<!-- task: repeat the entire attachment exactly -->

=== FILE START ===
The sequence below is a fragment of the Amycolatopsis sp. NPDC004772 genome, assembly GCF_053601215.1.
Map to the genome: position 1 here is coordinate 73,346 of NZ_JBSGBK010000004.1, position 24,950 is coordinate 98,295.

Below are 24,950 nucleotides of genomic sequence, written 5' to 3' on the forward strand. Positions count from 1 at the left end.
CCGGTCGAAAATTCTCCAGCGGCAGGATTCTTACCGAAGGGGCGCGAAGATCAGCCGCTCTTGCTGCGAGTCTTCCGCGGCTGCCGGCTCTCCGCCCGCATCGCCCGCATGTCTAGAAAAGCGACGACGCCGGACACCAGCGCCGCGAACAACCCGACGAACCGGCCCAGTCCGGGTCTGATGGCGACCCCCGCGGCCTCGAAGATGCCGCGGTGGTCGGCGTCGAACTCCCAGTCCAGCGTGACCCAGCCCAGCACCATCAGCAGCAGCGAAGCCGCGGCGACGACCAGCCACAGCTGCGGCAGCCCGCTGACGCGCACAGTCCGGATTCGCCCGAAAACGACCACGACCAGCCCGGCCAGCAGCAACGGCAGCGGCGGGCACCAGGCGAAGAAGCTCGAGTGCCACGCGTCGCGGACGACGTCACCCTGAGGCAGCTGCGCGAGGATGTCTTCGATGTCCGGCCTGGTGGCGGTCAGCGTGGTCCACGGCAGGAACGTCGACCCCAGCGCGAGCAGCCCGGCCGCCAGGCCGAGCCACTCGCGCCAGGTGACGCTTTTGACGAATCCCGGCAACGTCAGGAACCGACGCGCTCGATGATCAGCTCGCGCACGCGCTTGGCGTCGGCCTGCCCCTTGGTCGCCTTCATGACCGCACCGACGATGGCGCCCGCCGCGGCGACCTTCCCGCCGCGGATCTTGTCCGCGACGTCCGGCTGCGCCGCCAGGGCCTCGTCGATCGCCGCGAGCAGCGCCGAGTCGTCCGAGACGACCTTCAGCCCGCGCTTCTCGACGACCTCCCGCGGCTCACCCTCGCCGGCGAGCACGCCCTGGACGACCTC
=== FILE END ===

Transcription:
The sequence below is a fragment of the Amycolatopsis sp. NPDC004772 genome, assembly GCF_053601215.1.
Map to the genome: position 1 here is coordinate 73,346 of NZ_JBSGBK010000004.1, position 24,950 is coordinate 98,295.

Below are 24,950 nucleotides of genomic sequence, written 5' to 3' on the forward strand. Positions count from 1 at the left end.
CCGGTCGAAAATTCTCCAGCGGCAGGATTCTTACCGAAGGGGCGCGAAGATCAGCCGCTCTTGCTGCGAGTCTTCCGCGGCTGCCGGCTCTCCGCCCGCATCGCCCGCATGTCTAGAAAAGCGACGACGCCGGACACCAGCGCCGCGAACAACCCGACGAACCGGCCCAGTCCGGGTCTGATGGCGACCCCCGCGGCCTCGAAGATGCCGCGGTGGTCGGCGTCGAACTCCCAGTCCAGCGTGACCCAGCCCAGCACCATCAGCAGCAGCGAAGCCGCGGCGACGACCAGCCACAGCTGCGGCAGCCCGCTGACGCGCACAGTCCGGATTCGCCCGAAAACGACCACGACCAGCCCGGCCAGCAGCAACGGCAGCGGCGGGCACCAGGCGAAGAAGCTCGAGTGCCACGCGTCGCGGACGACGTCACCCTGAGGCAGCTGCGCGAGGATGTCTTCGATGTCCGGCCTGGTGGCGGTCAGCGTGGTCCACGGCAGGAACGTCGACCCCAGCGCGAGCAGCCCGGCCGCCAGGCCGAGCCACTCGCGCCAGGTGACGCTTTTGACGAATCCCGGCAACGTCAGGAACCGACGCGCTCGATGATCAGCTCGCGCACGCGCTTGGCGTCGGCCTGCCCCTTGGTCGCCTTCATGACCGCACCGACGATGGCGCCCGCCGCGGCGACCTTCCCGCCGCGGATCTTGTCCGCGACGTCCGGCTGCGCCGCCAGGGCCTCGTCGATCGCCGCGAGCAGCGCCGAGTCGTCCGAGACGACCTTCAGCCCGCGCTTCTCGACGACCTCCCGCGGCTCACCCTCGCCGGCGAGCACGCCCTGGACGACCTC